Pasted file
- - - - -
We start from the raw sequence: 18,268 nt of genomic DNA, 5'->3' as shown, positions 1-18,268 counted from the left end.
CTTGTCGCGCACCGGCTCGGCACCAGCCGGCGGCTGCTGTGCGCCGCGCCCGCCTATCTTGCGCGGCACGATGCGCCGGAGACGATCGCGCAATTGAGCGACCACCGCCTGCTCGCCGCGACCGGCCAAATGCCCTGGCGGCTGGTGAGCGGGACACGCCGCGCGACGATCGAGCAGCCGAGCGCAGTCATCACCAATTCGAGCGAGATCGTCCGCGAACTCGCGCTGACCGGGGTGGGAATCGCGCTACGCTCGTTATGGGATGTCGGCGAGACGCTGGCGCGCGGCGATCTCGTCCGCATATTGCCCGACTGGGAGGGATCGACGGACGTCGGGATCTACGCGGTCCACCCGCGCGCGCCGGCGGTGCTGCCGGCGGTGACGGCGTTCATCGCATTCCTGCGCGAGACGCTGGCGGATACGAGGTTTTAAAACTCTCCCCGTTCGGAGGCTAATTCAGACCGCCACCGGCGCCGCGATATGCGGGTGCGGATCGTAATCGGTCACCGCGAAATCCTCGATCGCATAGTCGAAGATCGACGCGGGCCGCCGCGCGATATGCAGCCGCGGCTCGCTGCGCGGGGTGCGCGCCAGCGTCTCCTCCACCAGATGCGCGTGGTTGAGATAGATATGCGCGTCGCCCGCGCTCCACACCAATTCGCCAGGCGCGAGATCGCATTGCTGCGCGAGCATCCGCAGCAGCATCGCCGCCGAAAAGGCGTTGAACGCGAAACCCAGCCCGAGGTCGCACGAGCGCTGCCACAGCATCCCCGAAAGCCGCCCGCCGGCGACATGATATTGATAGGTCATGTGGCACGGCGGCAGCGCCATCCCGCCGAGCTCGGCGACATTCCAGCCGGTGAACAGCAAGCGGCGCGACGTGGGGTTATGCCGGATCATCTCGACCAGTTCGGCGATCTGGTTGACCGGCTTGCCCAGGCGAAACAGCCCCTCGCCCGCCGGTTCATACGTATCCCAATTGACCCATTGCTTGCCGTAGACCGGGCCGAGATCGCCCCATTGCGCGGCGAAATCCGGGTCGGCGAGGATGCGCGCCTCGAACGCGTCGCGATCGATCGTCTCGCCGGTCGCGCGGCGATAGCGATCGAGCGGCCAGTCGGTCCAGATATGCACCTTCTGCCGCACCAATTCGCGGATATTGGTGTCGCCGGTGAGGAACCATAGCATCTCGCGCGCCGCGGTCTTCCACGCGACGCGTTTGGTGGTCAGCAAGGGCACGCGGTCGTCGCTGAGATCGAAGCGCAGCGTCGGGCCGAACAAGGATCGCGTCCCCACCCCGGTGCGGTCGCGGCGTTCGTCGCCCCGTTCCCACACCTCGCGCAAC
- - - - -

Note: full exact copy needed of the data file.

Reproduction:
We start from the raw sequence: 18,268 nt of genomic DNA, 5'->3' as shown, positions 1-18,268 counted from the left end.
CTTGTCGCGCACCGGCTCGGCACCAGCCGGCGGCTGCTGTGCGCCGCGCCCGCCTATCTTGCGCGGCACGATGCGCCGGAGACGATCGCGCAATTGAGCGACCACCGCCTGCTCGCCGCGACCGGCCAAATGCCCTGGCGGCTGGTGAGCGGGACACGCCGCGCGACGATCGAGCAGCCGAGCGCAGTCATCACCAATTCGAGCGAGATCGTCCGCGAACTCGCGCTGACCGGGGTGGGAATCGCGCTACGCTCGTTATGGGATGTCGGCGAGACGCTGGCGCGCGGCGATCTCGTCCGCATATTGCCCGACTGGGAGGGATCGACGGACGTCGGGATCTACGCGGTCCACCCGCGCGCGCCGGCGGTGCTGCCGGCGGTGACGGCGTTCATCGCATTCCTGCGCGAGACGCTGGCGGATACGAGGTTTTAAAACTCTCCCCGTTCGGAGGCTAATTCAGACCGCCACCGGCGCCGCGATATGCGGGTGCGGATCGTAATCGGTCACCGCGAAATCCTCGATCGCATAGTCGAAGATCGACGCGGGCCGCCGCGCGATATGCAGCCGCGGCTCGCTGCGCGGGGTGCGCGCCAGCGTCTCCTCCACCAGATGCGCGTGGTTGAGATAGATATGCGCGTCGCCCGCGCTCCACACCAATTCGCCAGGCGCGAGATCGCATTGCTGCGCGAGCATCCGCAGCAGCATCGCCGCCGAAAAGGCGTTGAACGCGAAACCCAGCCCGAGGTCGCACGAGCGCTGCCACAGCATCCCCGAAAGCCGCCCGCCGGCGACATGATATTGATAGGTCATGTGGCACGGCGGCAGCGCCATCCCGCCGAGCTCGGCGACATTCCAGCCGGTGAACAGCAAGCGGCGCGACGTGGGGTTATGCCGGATCATCTCGACCAGTTCGGCGATCTGGTTGACCGGCTTGCCCAGGCGAAACAGCCCCTCGCCCGCCGGTTCATACGTATCCCAATTGACCCATTGCTTGCCGTAGACCGGGCCGAGATCGCCCCATTGCGCGGCGAAATCCGGGTCGGCGAGGATGCGCGCCTCGAACGCGTCGCGATCGATCGTCTCGCCGGTCGCGCGGCGATAGCGATCGAGCGGCCAGTCGGTCCAGATATGCACCTTCTGCCGCACCAATTCGCGGATATTGGTGTCGCCGGTGAGGAACCATAGCATCTCGCGCGCCGCGGTCTTCCACGCGACGCGTTTGGTGGTCAGCAAGGGCACGCGGTCGTCGCTGAGATCGAAGCGCAGCGTCGGGCCGAACAAGGATCGCGTCCCCACCCCGGTGCGGTCGCGGCGTTCGTCGCCCCGTTCCCACACCTCGCGCAAC